Since independence, Bujumbura has been the scene of frequent fighting between the country's two main ethnic groups, with Hutu militias opposing the Tutsi-dominated Burundi army.
Before they could leave, they had to arrange for many provisions. They decided to rent a boat and hire a guide. They would let the guide make most of the plans for provisions. While they were there, they spent a couple of days re-familiarizing themselves with the city.
The city center is a colonial town with a large market, the national stadium, a large mosque, and the cathedral for the Archdiocese of Bujumbura. Museums in the city include the Burundi Museum of Life and the Burundi Geological Museum. Other nearby attractions include the Rusizi National Park, the Livingstone-Stanley Monument at Mugere (where David Livingstone and Henry Morton Stanley visited 14 days after their first historic meeting at Ujiji in Tanzania), the presidential palace and the source of the southernmost tributary of the Nile, described locally as the source of the Nile.
The guide they hired and used before was Marcel Maureau. He was a mountain of a man. He was close to 7'-0" tall. There was no doubt he was part of the Tusi, or Watusi Tribe from either Burundi or Rwanda. His head had been shaved except for a slight Mohawk of reddish curly hair down the middle. It must have been a "western" thing because that was not part of their ordinary culture. His footwear was black combat boots that were laced to just below his knees. His pants were camouflage denim that must have been taken from an American uniform. His shirt was unbuttoned, sleeveless denim with the tails not tucked into his pants. He had a razor sharp "Crocodile Dundee" hunting knife in a black braided kind of military sheath that hung in an almost horizontal position at the back of his belt. He had an Israeli Uzi slung over his shoulder and a backpack of clips for it.
She had seen these incredibly tall tribesmen before on previous trips, but she never got used to it. Most of them were tall, rangy men that didn't seem to weigh more than 160 pounds. Marcel looked more like a tight end on an NFL team, weighing more like 250 pounds. His arms and legs had incredible muscle definition. These Watusi men didn't just walk. If you didn't see their feet, they almost seemed to be gliding along on a Segway. Marcel always seemed to have a "Mona Lisa" smile on his face, like he knew an inside joke that he wasn't going to tell about. His English was almost flawless. It was almost like he had grown up in the U.S. If you listened closely, you could pick up a little bit of French accent and some of his words were more from the British vocabulary.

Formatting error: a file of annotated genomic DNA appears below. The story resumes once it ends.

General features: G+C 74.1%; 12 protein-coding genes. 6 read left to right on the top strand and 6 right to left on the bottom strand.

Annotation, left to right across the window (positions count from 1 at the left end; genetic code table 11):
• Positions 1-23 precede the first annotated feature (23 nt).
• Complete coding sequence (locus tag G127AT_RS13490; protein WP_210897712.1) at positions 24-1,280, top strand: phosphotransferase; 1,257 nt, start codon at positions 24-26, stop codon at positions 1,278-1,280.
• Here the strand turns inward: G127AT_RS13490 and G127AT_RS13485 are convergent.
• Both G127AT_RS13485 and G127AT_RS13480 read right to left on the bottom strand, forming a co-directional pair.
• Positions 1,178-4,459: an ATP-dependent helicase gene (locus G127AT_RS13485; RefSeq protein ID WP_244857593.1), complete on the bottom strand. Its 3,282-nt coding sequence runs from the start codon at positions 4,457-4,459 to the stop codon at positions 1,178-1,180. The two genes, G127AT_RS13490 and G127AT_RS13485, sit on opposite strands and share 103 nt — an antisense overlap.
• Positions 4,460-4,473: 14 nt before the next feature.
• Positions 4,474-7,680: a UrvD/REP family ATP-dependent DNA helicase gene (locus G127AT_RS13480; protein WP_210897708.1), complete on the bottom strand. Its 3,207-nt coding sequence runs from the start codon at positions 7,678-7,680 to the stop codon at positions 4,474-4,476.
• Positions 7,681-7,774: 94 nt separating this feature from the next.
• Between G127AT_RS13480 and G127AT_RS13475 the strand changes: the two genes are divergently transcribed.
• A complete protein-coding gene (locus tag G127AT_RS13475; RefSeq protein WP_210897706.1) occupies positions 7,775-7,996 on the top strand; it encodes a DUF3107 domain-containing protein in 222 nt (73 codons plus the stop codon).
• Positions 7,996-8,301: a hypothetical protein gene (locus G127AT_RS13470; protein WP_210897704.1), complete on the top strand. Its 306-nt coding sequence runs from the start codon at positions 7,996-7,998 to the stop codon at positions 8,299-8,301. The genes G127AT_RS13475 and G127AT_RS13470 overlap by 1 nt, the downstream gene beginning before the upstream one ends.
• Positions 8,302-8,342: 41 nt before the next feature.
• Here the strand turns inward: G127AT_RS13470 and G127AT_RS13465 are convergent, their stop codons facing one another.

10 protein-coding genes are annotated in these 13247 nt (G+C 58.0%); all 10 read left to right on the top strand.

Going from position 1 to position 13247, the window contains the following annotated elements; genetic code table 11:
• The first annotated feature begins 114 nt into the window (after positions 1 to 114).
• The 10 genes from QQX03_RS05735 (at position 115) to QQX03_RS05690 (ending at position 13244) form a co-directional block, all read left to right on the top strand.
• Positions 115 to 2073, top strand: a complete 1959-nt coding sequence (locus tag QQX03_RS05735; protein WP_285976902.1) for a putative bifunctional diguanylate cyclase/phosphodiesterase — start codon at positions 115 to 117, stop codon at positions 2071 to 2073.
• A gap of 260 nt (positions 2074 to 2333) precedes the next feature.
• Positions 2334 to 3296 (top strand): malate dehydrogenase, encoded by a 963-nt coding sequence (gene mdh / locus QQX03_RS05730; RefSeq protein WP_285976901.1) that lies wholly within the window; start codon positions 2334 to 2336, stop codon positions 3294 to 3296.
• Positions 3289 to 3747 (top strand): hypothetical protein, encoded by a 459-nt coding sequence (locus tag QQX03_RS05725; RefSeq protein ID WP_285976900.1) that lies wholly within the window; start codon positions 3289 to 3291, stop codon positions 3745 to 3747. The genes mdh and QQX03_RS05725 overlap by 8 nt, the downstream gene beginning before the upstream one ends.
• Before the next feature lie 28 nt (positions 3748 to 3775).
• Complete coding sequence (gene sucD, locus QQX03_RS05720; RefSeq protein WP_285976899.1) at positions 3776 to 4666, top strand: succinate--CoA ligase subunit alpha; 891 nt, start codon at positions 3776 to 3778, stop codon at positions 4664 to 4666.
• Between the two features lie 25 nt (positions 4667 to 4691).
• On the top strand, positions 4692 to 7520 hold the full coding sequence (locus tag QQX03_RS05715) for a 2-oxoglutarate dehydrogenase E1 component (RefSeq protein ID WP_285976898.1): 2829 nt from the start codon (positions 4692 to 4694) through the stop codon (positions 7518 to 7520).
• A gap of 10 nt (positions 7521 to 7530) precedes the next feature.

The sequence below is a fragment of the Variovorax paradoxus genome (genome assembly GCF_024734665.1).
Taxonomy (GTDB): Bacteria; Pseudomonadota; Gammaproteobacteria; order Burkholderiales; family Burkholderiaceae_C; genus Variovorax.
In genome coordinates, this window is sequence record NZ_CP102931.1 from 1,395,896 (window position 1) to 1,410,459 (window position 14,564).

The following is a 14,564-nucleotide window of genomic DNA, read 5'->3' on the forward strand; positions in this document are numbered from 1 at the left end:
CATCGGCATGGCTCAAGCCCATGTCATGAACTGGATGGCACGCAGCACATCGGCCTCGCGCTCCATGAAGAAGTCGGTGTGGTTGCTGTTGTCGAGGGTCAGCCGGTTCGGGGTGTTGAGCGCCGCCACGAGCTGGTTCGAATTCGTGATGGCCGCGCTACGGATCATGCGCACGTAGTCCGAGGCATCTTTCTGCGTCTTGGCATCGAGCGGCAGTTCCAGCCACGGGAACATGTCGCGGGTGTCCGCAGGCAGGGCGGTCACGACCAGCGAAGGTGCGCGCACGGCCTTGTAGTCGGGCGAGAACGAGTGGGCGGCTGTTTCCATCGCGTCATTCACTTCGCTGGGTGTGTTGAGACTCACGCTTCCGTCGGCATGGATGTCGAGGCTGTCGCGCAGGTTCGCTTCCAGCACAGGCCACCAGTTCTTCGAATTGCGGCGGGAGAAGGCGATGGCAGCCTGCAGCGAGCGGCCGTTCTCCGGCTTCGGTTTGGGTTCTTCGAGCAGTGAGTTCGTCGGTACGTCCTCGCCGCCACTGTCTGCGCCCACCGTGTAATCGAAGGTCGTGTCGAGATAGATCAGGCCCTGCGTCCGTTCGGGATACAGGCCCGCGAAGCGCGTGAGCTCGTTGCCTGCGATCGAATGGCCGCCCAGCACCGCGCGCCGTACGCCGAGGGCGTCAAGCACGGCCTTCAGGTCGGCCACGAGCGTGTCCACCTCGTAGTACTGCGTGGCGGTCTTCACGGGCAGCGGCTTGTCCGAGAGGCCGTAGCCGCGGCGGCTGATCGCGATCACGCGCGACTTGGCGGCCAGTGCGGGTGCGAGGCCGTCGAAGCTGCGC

Anna wished she was an NBA or College Basketball Scout. Her job would have been easy here. She had seen them jump at festivals. They could easily jump their own height.
She had used Marcel before. She didn't particularly like him, but she knew less about most of the others. He had rented a boat, stocked it with provisions and after they had spent a few days touring the museums and getting rid of their jet lag, they were ready to go.
On their way out of the hotel to the car, Adam passed the gift shop and bought Anna a swimsuit. He had seen the one she had packed, and didn't really care for it. The one he got her was a one-piece. It was more like what he had seen the younger girls wearing at home. In the back of his mind, he was playing with some other ideas.
They rode a hummer from Bujumbura down to the water. The boat was a double hull catamaran with sails and motors. If they ran out of fuel, they still had a chance to sail to the next port. They would be looking for signs of a plane wreck or some kind of abnormal signs of civilization.
The first couple of days out were pretty un-remarkable. It had been the same as several other trips. They pulled up in a cove when it got close to dark. The water was incredible. It was a cobalt blue in the distance; like the untouched lakes in Alaska; the runoff from years of snow. Lake Tanganyika was so clear, you could see the bottom.
Marcel gathered some dry wood and built a fire to cook on while Anna and Adam set up tents two tents for the three of them. While Marcel was gone, Adam was talking to Anna.
"Anna, honey, I think Marcel knows more about where this wreck is than he is letting on. I think he could have found this plane the last time he was here."
"What? You're full of it. If Marcel knew, he would have said so. What makes you say that?" she asked.